Jurors in the double murder trial of former New England Patriots star Aaron Hernandez heard harrowing details Thursday about the victims’ fatal injuries during testimony in Suffolk Superior Court.
Hernandez has pleaded not guilty to charges of killing Daniel de Abreu and Safiro Furtado in a drive-by shooting as the victims sat in a BMW in Boston’s South End on July 16, 2012.
On the second day of the trial, Boston EMS paramedic Sean Murphy testified that Furtado sustained a gunshot wound to his head and that “parts of [his] brain” were visible on the front passenger seat.
Murphy noted “a hole in the [seat’s] head rest” that suggested a possible exit wound.
Another paramedic, David Cioffi, said de Abreu showed “no signs of life” in the driver’s seat and “had penetrating [gunshot] trauma to the chest.”
“The pupils had no response,” he said.
As news cameras descended on the scene of the shooting, paramedics placed a sheet over the victims’ bodies to protect their dignity.
Hernandez’s lawyer, Jose Baez, said that was one of several acts by police and paramedics that compromised the integrity of the crime scene.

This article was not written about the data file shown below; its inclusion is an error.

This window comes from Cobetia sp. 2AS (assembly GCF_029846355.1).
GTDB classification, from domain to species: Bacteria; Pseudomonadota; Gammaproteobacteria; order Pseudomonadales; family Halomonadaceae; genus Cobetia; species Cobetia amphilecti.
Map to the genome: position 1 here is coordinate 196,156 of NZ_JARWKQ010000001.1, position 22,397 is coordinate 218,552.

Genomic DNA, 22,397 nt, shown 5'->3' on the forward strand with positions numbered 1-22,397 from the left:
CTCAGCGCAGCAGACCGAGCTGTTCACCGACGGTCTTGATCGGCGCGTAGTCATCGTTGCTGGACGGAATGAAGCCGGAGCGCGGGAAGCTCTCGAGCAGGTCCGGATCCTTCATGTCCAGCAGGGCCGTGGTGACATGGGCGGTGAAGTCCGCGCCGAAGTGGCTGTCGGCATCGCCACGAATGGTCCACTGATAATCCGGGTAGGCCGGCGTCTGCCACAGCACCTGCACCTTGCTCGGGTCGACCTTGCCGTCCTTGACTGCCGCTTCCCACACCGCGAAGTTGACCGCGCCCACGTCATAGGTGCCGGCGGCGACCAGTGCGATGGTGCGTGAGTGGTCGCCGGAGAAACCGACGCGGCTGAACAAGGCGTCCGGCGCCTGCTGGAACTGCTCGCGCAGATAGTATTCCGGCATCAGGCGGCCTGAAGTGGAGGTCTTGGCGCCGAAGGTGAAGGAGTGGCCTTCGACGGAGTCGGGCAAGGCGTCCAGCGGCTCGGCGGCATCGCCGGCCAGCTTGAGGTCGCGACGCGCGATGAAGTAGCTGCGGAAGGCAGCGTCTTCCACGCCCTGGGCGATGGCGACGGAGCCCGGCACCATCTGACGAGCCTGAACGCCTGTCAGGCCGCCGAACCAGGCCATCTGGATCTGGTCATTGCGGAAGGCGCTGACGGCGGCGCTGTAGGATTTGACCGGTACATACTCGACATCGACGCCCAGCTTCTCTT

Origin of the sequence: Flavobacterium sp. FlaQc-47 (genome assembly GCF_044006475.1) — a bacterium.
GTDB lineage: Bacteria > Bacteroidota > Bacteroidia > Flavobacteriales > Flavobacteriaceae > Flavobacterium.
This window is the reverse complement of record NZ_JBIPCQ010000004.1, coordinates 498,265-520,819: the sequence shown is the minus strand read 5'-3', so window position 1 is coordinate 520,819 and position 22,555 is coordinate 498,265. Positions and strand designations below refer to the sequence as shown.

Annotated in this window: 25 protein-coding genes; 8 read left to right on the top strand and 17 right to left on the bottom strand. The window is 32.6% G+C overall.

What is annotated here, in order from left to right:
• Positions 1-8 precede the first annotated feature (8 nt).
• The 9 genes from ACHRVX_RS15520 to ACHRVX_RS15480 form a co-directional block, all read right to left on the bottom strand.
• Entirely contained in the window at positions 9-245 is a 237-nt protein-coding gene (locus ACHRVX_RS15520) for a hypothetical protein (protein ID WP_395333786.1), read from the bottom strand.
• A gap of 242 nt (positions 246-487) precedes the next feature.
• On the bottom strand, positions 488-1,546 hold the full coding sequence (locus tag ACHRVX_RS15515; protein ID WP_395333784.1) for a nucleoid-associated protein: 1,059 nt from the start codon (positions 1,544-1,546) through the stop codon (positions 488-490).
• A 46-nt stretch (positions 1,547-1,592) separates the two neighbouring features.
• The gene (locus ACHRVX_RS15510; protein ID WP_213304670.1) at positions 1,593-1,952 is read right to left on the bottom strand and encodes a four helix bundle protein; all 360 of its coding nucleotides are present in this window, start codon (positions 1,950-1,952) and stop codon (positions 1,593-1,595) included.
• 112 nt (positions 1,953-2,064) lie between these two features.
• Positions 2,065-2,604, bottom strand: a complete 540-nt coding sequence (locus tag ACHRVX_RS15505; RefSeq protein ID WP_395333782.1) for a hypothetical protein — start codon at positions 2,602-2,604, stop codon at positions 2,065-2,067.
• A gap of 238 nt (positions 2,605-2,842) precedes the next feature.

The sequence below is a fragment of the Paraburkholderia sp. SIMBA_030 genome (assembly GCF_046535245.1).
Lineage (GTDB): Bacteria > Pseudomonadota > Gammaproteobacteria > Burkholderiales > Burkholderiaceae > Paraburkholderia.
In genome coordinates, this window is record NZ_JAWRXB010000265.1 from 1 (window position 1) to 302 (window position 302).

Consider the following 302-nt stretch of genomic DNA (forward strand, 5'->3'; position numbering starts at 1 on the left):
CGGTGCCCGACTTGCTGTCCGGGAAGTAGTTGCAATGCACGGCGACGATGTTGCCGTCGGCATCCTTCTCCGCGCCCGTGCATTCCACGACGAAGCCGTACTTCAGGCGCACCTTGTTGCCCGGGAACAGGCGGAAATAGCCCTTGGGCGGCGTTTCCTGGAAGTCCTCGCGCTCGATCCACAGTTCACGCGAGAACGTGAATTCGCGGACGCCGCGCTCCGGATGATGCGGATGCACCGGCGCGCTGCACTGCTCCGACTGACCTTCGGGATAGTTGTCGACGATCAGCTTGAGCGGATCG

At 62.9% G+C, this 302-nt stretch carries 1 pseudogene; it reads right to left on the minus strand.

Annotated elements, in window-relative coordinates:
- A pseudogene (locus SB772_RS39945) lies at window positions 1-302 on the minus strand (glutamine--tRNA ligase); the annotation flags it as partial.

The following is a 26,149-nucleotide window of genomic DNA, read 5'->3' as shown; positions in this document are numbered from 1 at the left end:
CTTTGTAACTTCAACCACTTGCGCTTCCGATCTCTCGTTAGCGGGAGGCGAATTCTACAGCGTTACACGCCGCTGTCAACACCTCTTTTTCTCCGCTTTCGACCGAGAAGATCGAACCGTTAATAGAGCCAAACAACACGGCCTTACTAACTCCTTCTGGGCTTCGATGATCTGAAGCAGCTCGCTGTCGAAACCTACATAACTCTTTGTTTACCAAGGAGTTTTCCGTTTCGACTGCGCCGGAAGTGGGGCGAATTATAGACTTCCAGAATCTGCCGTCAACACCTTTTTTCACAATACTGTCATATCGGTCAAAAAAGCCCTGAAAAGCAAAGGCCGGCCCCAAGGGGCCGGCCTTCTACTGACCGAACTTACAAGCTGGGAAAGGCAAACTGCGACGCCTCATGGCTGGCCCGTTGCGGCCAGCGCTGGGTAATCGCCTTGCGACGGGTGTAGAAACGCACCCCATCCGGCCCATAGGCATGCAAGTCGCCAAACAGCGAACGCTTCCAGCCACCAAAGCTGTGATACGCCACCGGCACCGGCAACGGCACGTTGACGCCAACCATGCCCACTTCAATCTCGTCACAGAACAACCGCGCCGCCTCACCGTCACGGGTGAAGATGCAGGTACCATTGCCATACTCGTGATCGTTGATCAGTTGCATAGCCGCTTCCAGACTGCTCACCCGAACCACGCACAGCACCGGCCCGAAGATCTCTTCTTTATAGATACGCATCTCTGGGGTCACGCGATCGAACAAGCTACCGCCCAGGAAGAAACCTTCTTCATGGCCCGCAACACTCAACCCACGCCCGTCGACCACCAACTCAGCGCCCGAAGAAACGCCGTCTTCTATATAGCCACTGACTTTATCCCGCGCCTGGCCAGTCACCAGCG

Witnesses called by prosecutors conceded under cross examination that the sheets could have altered blood patterns on the victims’ clothing, that police couldn’t be certain no one had stepped on shattered glass near the car, and that a street sweeper passed unnoticed through the crime scene before he was brought back and interviewed by detectives.
But investigators also defended their work, testifying that they scoured the area for ballistics, interviewed witnesses, shut down surrounding blocks, and obtained a preliminary description of the suspect’s vehicle.
“I wouldn’t officially call the scene contaminated just because sheets were placed on the bodies,” said Boston police Sergeant Sean McCarthy.
As witness after witness described de Abreu and Furtado’s injuries, a man in the courtroom section reserved for their families repeatedly placed his head in his hands.
Hernandez’s longtime fiancee Shayanna Jenkins also attended the trial Thursday. Hernandez smiled in her direction when he entered the courtroom.
Jenkins testified for prosecutors in Hernandez’s 2015 trial for the murder of Odin Lloyd. He was convicted and sentenced to life in prison.
On Friday, jurors are scheduled to visit the nightclub where Hernandez first encountered the victims, as well as the intersection where the men were shot. Jurors will also see the Toyota 4Runner that prosecutors say Hernandez was sitting in when he opened fire on the victims’ BMW.
Also testifying Thursday was Boston police Sergeant Clifton McHale. He said that a friend of the victims, Aquilino Freire, stood outside the BMW with a bullet lodged in his forearm.
“He had bloodstains on his shirt and he was crying,” McHale said. “All he did was keep crying.”